We tried to play it in an evening. Guests arrived at 6:30 we ordered food and started playing around 7:30 and no one was close to the required 18 territories to win by 11:30 pm. Definitely a game you want to book from the early afternoon through evening and make plans for food.

Lesson #2: Time keeping is a must

Sandy, our wise and glorious teacher, suggested from the beginning that we would need to set a timer on the diplomacy session in each round otherwise they would drag on too long and the game would last forever. We tried 5 minutes, but ended up with 10 minutes for spring turns and 5 minutes for fall turns with an additional 2 minutes each turn for players to write orders. I think this can be tightened up with experienced players. For us newbies it was a good amount of timing to keep play interesting. Players felt rushed but engaged and there was a lot of anticipation about what the orders would say.

Additional Lesson #3: Chose your players

Already said, but I thought I would highlight it. This is a game where you lie to your friends. I can definitely see the potential for people getting hurt or offended while playing this game. I’d really recommend choosing who you play with carefully. Ideally you want a group that is 100% okay with losing a game, who understands in-game vs. out-of-game and who will have fun watching the drama of a good game even if they are not winning.

Overall I think Diplomacy is my new favourite board game and I can’t wait to set up another game.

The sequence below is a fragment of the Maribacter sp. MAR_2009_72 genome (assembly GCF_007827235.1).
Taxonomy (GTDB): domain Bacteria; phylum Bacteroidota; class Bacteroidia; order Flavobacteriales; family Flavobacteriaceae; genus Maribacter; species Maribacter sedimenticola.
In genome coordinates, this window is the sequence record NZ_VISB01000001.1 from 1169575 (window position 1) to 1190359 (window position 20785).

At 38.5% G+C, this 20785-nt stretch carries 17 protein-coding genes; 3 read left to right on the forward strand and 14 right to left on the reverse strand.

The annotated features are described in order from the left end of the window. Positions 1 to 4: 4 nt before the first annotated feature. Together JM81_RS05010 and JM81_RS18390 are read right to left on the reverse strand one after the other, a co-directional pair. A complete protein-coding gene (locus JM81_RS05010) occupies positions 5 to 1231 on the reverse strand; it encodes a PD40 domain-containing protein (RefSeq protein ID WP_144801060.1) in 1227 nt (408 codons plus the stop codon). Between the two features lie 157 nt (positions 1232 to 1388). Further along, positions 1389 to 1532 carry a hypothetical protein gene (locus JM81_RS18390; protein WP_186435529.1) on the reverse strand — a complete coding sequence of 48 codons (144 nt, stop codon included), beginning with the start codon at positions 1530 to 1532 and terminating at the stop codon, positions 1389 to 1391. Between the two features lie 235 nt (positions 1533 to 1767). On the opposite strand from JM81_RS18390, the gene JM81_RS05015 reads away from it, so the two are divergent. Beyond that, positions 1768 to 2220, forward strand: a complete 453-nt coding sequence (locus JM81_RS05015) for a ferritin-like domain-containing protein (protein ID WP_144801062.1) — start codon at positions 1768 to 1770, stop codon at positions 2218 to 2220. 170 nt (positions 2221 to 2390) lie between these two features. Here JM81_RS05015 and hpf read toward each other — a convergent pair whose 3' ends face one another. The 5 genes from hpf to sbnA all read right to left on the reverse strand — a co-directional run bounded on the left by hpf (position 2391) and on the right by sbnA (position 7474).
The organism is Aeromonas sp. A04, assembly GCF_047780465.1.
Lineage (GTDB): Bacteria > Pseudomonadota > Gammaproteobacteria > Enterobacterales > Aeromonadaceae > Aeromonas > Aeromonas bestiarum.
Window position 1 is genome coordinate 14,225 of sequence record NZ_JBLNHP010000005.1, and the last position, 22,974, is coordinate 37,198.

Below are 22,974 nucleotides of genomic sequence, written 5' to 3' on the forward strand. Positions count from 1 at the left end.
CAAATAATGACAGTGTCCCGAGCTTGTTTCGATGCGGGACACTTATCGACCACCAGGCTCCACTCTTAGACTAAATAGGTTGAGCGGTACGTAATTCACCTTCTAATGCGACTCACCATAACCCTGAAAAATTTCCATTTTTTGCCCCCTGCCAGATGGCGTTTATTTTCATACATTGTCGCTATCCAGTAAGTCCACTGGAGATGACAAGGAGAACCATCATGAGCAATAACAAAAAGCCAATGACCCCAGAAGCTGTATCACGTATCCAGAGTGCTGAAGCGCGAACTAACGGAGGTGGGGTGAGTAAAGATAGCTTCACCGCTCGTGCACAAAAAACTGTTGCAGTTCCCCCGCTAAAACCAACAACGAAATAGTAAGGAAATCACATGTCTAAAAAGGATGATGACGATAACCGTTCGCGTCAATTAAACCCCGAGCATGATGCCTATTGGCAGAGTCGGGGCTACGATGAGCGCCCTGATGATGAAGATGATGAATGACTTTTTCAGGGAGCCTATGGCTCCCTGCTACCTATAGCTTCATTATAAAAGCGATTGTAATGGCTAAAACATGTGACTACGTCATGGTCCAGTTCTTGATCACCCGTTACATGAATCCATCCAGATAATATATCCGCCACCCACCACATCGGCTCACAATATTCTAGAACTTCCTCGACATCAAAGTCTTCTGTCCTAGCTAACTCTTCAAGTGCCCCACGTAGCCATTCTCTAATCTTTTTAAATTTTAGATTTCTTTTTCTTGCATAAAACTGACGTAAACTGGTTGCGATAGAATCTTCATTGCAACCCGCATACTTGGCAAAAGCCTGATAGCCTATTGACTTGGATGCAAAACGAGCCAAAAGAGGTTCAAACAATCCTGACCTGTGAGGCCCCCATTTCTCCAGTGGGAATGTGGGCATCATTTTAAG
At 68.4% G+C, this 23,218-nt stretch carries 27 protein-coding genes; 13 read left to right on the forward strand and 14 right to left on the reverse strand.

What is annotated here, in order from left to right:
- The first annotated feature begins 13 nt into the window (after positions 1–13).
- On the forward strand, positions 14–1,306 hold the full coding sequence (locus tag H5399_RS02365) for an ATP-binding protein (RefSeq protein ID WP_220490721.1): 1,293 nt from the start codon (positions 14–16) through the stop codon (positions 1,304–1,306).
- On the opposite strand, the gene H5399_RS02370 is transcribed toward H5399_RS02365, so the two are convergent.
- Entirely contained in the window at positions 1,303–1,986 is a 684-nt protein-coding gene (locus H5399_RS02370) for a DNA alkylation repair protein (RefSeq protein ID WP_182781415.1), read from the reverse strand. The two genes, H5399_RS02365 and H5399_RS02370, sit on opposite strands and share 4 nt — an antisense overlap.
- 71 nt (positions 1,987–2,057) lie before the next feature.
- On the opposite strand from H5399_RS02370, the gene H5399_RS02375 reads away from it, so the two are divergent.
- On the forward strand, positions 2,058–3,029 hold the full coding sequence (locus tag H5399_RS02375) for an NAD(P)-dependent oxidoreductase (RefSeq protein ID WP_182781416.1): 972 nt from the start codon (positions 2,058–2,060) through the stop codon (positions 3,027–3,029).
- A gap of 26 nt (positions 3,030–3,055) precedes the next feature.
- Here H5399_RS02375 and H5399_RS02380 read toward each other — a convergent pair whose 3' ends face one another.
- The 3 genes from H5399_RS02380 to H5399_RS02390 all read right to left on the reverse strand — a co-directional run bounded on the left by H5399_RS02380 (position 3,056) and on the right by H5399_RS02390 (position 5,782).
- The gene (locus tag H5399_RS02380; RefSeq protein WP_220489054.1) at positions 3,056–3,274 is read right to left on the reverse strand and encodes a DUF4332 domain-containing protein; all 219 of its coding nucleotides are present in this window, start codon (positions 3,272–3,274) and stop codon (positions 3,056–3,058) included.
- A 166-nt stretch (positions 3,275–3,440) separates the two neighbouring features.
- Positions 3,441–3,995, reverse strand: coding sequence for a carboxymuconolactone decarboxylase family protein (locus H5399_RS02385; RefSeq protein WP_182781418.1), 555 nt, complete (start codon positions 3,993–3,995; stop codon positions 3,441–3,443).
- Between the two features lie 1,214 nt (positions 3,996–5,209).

My Daffodil Day

Daffodil I want you to know you are not aloneEach year the Canadian Cancer Society creates awareness about the fight against cancer by selling daffodils. In previous years they were live flowers you could get cut or with a bulb so that you could plant them. Now, they are pins.

This year, we got an all-staff email asking us to help out by selling the daffodil pins in subway stations. Normally this is the sort of thing I’d avoid like the plague. It’s very public, and it’s selling stuff. These are two things I don’t do. However, I decided to participate, and I’m very glad I did. It was an amazing opportunity to put myself out there and engage with total strangers for a cause I believe in.

I got the Dundas subway station which is freezing at 7:00 am. Partnered up with another staff member I took the northbound trains, he the south.

To date, I’ve been an observer to the subway fundraising. I’ve seen the United Way Pizza Day and the Lunch Money Drive from Second Harvest and I’ve given and I’ve not given.

Daffodil volunteerStanding out there with my little daffodil box  did feel a bit ridiculous. But, I figured if I was going to do this, I was going to do it all the way. So for the next two hours, every time a train stopped and the doors opened, I shouted: Good Morning! April is Cancer Awareness Month! Show your support for the fight against cancer! Support cancer research / support free programs for patients. Sometimes I changed it up and called out some of the programs or asked people to get this season’s best fashion accessory. There wasn’t really one particular line that seemed to work better than another.

Most people avoided me. I noticed most people look down and to the left as they tried to avoid me. Some people gave me truly angry stares as I stood in their path with a daffodil. But ultimately they decided to avoid me, and not engage.

Women were ten times more likely (at least) to donate and take a daffodil than men.